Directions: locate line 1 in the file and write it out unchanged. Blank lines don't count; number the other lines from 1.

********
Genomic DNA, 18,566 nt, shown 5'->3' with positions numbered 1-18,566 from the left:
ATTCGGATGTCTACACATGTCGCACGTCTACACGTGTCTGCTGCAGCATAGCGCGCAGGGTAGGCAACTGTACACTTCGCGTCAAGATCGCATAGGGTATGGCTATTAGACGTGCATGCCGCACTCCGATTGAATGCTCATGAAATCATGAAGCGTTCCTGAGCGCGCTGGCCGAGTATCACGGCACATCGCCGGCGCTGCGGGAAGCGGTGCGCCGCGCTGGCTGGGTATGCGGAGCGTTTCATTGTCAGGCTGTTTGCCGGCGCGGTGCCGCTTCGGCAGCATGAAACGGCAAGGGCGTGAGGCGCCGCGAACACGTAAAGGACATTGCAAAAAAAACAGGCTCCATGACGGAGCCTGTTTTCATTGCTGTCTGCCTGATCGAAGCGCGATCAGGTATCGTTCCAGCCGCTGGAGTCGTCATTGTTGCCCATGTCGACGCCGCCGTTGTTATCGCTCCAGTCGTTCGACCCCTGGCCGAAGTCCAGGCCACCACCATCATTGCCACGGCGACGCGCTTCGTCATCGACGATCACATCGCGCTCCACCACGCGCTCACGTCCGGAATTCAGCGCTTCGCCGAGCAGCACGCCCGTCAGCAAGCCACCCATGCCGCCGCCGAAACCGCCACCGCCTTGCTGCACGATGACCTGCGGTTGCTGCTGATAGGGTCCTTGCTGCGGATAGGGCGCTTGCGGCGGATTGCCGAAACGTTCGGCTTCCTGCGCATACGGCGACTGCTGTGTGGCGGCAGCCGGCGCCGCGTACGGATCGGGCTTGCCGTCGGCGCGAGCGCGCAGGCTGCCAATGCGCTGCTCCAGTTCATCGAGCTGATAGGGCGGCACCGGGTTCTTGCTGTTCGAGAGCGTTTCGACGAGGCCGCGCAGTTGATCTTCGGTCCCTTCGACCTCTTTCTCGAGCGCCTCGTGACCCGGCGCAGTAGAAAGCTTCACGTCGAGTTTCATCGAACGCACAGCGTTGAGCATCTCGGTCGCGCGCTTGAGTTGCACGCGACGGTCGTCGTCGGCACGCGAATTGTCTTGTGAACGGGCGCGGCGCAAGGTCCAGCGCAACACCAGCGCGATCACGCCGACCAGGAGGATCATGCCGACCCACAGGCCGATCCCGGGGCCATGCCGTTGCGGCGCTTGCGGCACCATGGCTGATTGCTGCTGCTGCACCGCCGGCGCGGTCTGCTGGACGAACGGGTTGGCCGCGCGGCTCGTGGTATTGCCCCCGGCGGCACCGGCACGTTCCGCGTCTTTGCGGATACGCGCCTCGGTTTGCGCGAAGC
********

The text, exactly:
Genomic DNA, 18,566 nt, shown 5'->3' with positions numbered 1-18,566 from the left: